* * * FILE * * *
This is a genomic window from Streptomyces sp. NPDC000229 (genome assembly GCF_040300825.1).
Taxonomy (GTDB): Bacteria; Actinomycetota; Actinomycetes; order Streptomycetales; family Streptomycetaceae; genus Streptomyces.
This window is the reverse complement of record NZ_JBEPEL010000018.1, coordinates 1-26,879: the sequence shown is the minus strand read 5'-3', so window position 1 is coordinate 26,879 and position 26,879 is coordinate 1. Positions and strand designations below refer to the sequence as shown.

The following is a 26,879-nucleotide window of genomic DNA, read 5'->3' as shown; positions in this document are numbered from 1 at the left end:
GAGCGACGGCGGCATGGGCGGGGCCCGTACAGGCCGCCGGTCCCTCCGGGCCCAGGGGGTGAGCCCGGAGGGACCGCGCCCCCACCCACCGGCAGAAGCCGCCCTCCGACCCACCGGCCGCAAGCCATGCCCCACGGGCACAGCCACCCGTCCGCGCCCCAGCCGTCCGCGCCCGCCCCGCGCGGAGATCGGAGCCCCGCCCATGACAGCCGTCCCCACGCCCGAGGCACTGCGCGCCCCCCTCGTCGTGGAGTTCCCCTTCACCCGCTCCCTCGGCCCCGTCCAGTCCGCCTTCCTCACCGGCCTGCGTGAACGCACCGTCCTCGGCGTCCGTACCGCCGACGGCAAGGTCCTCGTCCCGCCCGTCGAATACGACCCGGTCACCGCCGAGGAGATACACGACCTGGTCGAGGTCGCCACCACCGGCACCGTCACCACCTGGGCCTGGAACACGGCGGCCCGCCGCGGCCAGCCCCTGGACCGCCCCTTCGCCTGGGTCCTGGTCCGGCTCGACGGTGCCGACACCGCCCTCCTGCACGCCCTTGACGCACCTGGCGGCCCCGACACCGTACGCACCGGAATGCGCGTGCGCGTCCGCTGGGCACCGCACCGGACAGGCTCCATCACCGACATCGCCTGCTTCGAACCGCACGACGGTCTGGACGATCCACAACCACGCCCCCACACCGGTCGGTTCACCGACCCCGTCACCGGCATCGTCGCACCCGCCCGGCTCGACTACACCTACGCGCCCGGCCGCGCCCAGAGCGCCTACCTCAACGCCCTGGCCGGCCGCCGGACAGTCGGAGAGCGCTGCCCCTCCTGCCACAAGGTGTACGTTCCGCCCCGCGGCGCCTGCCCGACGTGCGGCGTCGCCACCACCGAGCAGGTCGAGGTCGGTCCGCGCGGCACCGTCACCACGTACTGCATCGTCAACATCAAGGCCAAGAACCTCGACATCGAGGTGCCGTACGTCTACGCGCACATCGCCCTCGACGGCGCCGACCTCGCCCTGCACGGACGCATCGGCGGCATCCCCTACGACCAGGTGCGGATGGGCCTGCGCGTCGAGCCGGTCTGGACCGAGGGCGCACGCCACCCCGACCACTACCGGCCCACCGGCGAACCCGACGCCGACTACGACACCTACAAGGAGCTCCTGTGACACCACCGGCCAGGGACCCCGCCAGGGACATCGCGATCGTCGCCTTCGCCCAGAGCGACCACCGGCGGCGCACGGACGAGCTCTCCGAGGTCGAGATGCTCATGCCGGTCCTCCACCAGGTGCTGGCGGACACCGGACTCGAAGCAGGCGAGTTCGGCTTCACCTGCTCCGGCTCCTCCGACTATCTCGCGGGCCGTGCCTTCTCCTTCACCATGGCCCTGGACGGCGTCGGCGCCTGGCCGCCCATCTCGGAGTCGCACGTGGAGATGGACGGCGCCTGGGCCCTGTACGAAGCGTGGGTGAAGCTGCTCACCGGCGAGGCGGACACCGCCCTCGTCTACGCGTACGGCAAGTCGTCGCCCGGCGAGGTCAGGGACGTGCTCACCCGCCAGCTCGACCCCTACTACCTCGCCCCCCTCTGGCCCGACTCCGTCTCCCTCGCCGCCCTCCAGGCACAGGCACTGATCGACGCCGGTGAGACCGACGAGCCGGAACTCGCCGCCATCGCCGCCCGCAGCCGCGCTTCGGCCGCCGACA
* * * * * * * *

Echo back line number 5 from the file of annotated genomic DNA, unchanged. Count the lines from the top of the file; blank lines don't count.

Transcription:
GAGCGACGGCGGCATGGGCGGGGCCCGTACAGGCCGCCGGTCCCTCCGGGCCCAGGGGGTGAGCCCGGAGGGACCGCGCCCCCACCCACCGGCAGAAGCCGCCCTCCGACCCACCGGCCGCAAGCCATGCCCCACGGGCACAGCCACCCGTCCGCGCCCCAGCCGTCCGCGCCCGCCCCGCGCGGAGATCGGAGCCCCGCCCATGACAGCCGTCCCCACGCCCGAGGCACTGCGCGCCCCCCTCGTCGTGGAGTTCCCCTTCACCCGCTCCCTCGGCCCCGTCCAGTCCGCCTTCCTCACCGGCCTGCGTGAACGCACCGTCCTCGGCGTCCGTACCGCCGACGGCAAGGTCCTCGTCCCGCCCGTCGAATACGACCCGGTCACCGCCGAGGAGATACACGACCTGGTCGAGGTCGCCACCACCGGCACCGTCACCACCTGGGCCTGGAACACGGCGGCCCGCCGCGGCCAGCCCCTGGACCGCCCCTTCGCCTGGGTCCTGGTCCGGCTCGACGGTGCCGACACCGCCCTCCTGCACGCCCTTGACGCACCTGGCGGCCCCGACACCGTACGCACCGGAATGCGCGTGCGCGTCCGCTGGGCACCGCACCGGACAGGCTCCATCACCGACATCGCCTGCTTCGAACCGCACGACGGTCTGGACGATCCACAACCACGCCCCCACACCGGTCGGTTCACCGACCCCGTCACCGGCATCGTCGCACCCGCCCGGCTCGACTACACCTACGCGCCCGGCCGCGCCCAGAGCGCCTACCTCAACGCCCTGGCCGGCCGCCGGACAGTCGGAGAGCGCTGCCCCTCCTGCCACAAGGTGTACGTTCCGCCCCGCGGCGCCTGCCCGACGTGCGGCGTCGCCACCACCGAGCAGGTCGAGGTCGGTCCGCGCGGCACCGTCACCACGTACTGCATCGTCAACATCAAGGCCAAGAACCTCGACATCGAGGTGCCGTACGTCTACGCGCACATCGCCCTCGACGGCGCCGACCTCGCCCTGCACGGACGCATCGGCGGCATCCCCTACGACCAGGTGCGGATGGGCCTGCGCGTCGAGCCGGTCTGGACCGAGGGCGCACGCCACCCCGACCACTACCGGCCCACCGGCGAACCCGACGCCGACTACGACACCTACAAGGAGCTCCTGTGACACCACCGGCCAGGGACCCCGCCAGGGACATCGCGATCGTCGCCTTCGCCCAGAGCGACCACCGGCGGCGCACGGACGAGCTCTCCGAGGTCGAGATGCTCATGCCGGTCCTCCACCAGGTGCTGGCGGACACCGGACTCGAAGCAGGCGAGTTCGGCTTCACCTGCTCCGGCTCCTCCGACTATCTCGCGGGCCGTGCCTTCTCCTTCACCATGGCCCTGGACGGCGTCGGCGCCTGGCCGCCCATCTCGGAGTCGCACGTGGAGATGGACGGCGCCTGGGCCCTGTACGAAGCGTGGGTGAAGCTGCTCACCGGCGAGGCGGACACCGCCCTCGTCTACGCGTACGGCAAGTCGTCGCCCGGCGAGGTCAGGGACGTGCTCACCCGCCAGCTCGACCCCTACTACCTCGCCCCCCTCTGGCCCGACTCCGTCTCCCTCGCCGCCCTCCAGGCACAGGCACTGATCGACGCCGGTGAGACCGACGAGCCGGAACTCGCCGCCATCGCCGCCCGCAGCCGCGCTTCGGCCGCCGACA